British Science Festival – Babies and Art.

I was recently asked by the University of Sussex to take part in some research by the Sussex Baby Lab there.  The Baby Lab does research in what babies can see.  This project, as part of the British Science Festival  (5th-9th September 2017 in Brighton) involved tracking babies’ eye movements while they looked at a 13 different artworks from illustration to fine art – some of which were mine.  For each baby, the average amount of time looking at the image and the average number of eye fixations were measured.  As they are unable to articulate their preferences, heat tracks were made of their eye movements and from this, it was possible to see which work was most attractive or stimulating to them.

I was worried that none of the work I presented had been made specifically for babies. I was told it didn’t matter.  It was just important that each piece could be used to test the differences between adult eyes and those of babies. I chose an illustration from a book for much older readers and two fine art works, not made with children in mind at all.

In general, it’s known that babies see the world slightly differently to adults.  Babies’ colour vision isn’t developed in the first year.  Red and green differences can be picked up in the first 2 months, blue and yellow after 4 months.  They need saturated intense colour to discriminate between colours – the more distinct and contrasted, the better.  Apparently babies do prefer some colours over others, for example blues, reds and purples rather than dark yellows, greens and browns.

‘Imposter’. Painting in varnished acrylic mounted on hardboard. Lots of hard clean edges and red paint.

Babies between 1-4 months are able to see the difference between some shapes (eg: a cross and a circle) and after 5 months have been shown to prefer curved shapes to angular ones and straight lines.  Babies over 12 months prefer to look at vertically symmetrical patterns over patterns with horizontal symmetry or asymmetrical patterns.  Babies of all ages also love looking at faces or things that look like faces.

‘Aerialist’ – a painting in acrylic on card. A face, but will it be recognised as one side on….?

They aren’t able to see fine details and lots of small patterns blur into a single mass.  In the first few months of life, controlling eye movements is tough and they can get ‘stuck’ fixating on one thing, although this improves with time and practice.  I expected that my last illustration would fall into this category and not be particularly successful in holding the babies’ attention.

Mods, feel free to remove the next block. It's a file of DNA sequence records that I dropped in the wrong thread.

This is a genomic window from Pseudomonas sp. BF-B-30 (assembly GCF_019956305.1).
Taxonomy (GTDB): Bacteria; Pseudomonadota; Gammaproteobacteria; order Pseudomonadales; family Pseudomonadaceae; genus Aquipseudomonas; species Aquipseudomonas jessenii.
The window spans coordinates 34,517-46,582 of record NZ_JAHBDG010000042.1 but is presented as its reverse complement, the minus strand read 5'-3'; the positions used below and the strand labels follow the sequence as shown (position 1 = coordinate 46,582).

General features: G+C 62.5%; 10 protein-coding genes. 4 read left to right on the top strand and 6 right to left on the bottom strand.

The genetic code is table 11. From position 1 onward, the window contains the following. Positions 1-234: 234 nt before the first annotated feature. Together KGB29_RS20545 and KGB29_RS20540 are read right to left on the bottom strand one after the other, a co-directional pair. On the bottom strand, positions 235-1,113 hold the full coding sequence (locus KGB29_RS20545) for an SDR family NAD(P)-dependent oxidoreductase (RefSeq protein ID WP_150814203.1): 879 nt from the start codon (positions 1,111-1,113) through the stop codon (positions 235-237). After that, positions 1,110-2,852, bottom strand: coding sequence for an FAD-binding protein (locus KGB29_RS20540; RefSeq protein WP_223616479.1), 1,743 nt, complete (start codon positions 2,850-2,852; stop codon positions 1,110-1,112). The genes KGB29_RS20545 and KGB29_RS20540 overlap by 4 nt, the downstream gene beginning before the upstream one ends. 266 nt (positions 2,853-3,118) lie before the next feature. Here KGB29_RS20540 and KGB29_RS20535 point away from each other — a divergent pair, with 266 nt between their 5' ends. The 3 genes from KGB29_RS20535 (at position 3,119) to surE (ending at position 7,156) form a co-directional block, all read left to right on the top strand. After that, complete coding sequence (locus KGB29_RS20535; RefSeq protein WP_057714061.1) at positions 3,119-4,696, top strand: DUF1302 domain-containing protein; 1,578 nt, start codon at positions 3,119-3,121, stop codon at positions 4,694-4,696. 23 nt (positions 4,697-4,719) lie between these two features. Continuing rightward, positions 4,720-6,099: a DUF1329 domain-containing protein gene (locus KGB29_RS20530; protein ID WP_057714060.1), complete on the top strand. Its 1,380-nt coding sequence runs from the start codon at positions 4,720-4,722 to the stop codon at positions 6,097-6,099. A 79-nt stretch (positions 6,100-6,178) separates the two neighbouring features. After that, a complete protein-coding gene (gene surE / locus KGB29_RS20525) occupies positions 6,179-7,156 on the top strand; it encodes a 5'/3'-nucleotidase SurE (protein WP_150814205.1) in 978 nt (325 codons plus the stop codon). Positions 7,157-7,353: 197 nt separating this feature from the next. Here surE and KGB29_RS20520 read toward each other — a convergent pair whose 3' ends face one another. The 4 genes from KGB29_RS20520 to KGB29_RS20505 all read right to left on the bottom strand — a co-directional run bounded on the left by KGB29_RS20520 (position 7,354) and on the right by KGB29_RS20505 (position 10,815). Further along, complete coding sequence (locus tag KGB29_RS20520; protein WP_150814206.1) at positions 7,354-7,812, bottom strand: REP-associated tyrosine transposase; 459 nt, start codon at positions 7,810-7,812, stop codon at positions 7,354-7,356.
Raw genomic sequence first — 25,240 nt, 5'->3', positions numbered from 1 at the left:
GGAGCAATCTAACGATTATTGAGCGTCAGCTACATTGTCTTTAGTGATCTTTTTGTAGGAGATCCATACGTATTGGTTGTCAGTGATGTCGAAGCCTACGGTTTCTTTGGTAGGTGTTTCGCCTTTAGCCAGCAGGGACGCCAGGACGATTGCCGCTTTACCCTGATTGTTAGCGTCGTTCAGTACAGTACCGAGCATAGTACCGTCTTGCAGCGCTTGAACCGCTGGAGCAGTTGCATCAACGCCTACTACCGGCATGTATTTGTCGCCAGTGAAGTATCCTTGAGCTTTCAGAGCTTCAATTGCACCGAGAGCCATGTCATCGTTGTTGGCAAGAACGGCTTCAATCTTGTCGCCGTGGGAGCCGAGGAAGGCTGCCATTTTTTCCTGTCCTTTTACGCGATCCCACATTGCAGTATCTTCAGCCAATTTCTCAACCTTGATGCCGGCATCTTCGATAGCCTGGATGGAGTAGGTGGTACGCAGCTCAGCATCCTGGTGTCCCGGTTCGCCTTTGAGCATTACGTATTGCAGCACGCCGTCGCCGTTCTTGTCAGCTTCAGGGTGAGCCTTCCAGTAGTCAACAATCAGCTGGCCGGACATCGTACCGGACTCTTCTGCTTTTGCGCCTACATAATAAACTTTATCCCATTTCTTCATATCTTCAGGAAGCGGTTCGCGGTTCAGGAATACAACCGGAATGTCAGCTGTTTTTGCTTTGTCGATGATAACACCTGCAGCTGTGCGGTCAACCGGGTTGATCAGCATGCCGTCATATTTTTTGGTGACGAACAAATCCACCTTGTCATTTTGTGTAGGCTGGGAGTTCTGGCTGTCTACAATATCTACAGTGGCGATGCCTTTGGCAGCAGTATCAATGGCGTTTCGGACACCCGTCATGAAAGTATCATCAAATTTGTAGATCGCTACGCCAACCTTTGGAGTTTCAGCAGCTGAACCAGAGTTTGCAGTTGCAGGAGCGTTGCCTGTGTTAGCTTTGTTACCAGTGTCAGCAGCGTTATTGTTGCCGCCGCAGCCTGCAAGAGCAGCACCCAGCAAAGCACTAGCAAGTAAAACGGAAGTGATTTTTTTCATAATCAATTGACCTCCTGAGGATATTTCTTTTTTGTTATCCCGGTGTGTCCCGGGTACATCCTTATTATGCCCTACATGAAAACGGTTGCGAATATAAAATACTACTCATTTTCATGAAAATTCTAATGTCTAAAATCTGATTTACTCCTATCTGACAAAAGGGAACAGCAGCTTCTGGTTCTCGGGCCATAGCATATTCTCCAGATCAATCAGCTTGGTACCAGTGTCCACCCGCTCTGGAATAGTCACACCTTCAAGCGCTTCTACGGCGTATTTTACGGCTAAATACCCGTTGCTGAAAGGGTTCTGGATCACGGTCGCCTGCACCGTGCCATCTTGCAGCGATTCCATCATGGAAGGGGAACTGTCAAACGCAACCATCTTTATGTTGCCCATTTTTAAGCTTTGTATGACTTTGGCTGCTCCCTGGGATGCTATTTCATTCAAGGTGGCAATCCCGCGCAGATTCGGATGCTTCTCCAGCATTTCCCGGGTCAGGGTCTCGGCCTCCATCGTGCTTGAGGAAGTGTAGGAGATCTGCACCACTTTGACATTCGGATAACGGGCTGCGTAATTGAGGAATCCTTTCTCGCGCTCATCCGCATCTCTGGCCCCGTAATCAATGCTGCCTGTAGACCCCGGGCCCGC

However, it actually did pretty well.  The heatmap below shows how babies were fascinated with the eyes in the peacock’s tail (8.9 fixations on average). The average looking time was 4.14 seconds from a maximum of 5 seconds (4th out of the 13 works tested in this area).

Heat map of the peacock illustration.

One of the most successful images was this digital artwork from my good friends at Cornish collective, Granite and Glitter. This frog print was top in achieving babies’ eye fixations –  approximately 11 times per baby.  It’s a complex image with multiple colours and the heat map below shows how the babies look at the bold patterns on the frog’s back and then move to the right as they look at the repeat patterns.

sam-frog.jpgFixmap_SamHortonFrog

The artwork that was used in the research will become an exhibition , ‘Seeing the World through a Baby’s Eyes’ at the Jubilee Library in Brighton from 4th-17th September 2017 to showcase the features that babies like to look at.  Research scientists will be on hand on the 7th September to explain the results and techniques used to visitors.

It should be a really fascinating show; I’ve learnt so much already from being involved and I’d like to head over to check out the other artwork and talk to some scientists. If I ever illustrate a book for babies, hopefully I’ll be able to use some of the research in how I design each picture…

Jubilee Library
Jubilee Street,  Brighton BN1 1GE
01273 290800

4th-17th September

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One thought on “British Science Festival – Babies and Art.

  1. Pingback: TEDx, a Map of Brighton and more about Babies and Colour Science. |

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